Lawsuit Calls For An Additional $442 Million to $705 Million In Funding For Baltimore City Public Schools

What’s happening?

A revived mid-1990s lawsuit filed by the ACLU of Maryland could result in a $442 million to $705 million addition to the Baltimore City Public Schools budget, Zshekinah Collier reports for WYPR. A group of public school parents, the ACLU, and the NAACP Legal Defense Fund filed a motion for summary judgment in the case meant to address the Maryland State Department of Education’s long-term underfunding of city schools. 

What happened with the original lawsuit?

In 1996, a circuit court judge in Baltimore ruled that the state’s constitution requires all children to receive a quality education, and the Maryland State Board of Education reached an agreement with the ACLU to dedicate millions of additional funding to the school district. In 2008, the state phased in the Thornton Commission, a new funding formula that would dedicate more money for districts with budget shortfalls, but it was abandoned shortly after the 2008 Great Recession began.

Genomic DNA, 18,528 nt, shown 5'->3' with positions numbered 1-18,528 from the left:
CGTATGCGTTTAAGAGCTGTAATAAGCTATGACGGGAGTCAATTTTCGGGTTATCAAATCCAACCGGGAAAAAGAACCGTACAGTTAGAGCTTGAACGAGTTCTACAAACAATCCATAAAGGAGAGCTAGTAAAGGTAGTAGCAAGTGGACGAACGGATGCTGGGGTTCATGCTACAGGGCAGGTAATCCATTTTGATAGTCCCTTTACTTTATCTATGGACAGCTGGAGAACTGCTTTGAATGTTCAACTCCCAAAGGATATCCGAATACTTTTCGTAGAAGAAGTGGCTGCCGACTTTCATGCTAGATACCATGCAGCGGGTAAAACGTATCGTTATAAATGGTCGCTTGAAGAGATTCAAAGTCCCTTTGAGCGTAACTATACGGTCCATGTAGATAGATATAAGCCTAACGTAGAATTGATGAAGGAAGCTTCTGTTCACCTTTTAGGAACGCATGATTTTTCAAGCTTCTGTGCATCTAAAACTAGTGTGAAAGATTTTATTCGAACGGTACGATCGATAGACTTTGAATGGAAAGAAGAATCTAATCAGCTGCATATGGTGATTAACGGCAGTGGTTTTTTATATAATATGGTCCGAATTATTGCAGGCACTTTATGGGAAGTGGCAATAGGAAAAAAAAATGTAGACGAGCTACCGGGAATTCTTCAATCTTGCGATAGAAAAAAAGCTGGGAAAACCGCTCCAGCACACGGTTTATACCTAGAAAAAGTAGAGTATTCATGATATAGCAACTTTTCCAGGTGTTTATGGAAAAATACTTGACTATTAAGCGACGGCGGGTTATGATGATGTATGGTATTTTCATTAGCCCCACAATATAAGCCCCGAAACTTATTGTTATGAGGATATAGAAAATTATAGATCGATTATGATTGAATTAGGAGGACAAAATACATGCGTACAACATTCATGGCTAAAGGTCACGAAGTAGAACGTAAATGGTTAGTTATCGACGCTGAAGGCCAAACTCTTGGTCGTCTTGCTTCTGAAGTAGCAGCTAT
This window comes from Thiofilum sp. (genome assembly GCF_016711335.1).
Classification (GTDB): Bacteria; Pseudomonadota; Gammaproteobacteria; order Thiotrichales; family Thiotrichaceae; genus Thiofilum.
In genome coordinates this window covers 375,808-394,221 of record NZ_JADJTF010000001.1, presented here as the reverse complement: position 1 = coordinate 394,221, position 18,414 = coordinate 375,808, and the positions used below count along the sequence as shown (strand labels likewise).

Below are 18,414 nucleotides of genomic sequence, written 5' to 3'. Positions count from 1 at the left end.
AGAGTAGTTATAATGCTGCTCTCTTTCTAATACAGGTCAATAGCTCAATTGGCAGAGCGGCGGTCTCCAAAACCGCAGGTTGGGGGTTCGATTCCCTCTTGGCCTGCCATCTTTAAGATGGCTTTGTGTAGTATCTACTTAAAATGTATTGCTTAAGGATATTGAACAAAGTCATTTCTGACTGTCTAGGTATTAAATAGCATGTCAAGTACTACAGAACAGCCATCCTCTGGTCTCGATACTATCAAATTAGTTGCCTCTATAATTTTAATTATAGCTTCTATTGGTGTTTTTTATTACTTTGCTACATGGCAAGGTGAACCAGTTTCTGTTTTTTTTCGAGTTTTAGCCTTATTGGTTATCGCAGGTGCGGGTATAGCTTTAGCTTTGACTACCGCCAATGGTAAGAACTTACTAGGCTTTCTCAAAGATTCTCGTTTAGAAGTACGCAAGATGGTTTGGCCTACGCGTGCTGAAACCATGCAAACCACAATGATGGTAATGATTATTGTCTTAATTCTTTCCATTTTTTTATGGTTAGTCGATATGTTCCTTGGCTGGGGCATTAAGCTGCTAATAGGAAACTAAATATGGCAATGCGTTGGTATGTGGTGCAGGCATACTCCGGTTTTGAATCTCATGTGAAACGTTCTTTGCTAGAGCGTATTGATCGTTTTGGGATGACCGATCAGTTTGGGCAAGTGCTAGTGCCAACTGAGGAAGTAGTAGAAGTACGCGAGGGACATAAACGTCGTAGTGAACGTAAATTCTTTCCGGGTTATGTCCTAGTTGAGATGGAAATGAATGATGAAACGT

State lawmakers passed another plan for state education funding in 2021 called the Blueprint for Maryland’s Future, but students won’t see those changes fully implemented for another 12 years. According to the plaintiffs’ attorneys, additional money secured from the lawsuit would allow city schools to make improvements in just a year and to address funding gaps under the Blueprint for Maryland’s Future plan.

Anything else I should know? 

Baltimore City Public Schools’ current annual budget is about $1.6 billion. The NAACP Legal Defense Fund expects a hearing on the motion to be held on December 14, 2022, according to senior director of media relations, Phoebe Plagens.

You can read more here.

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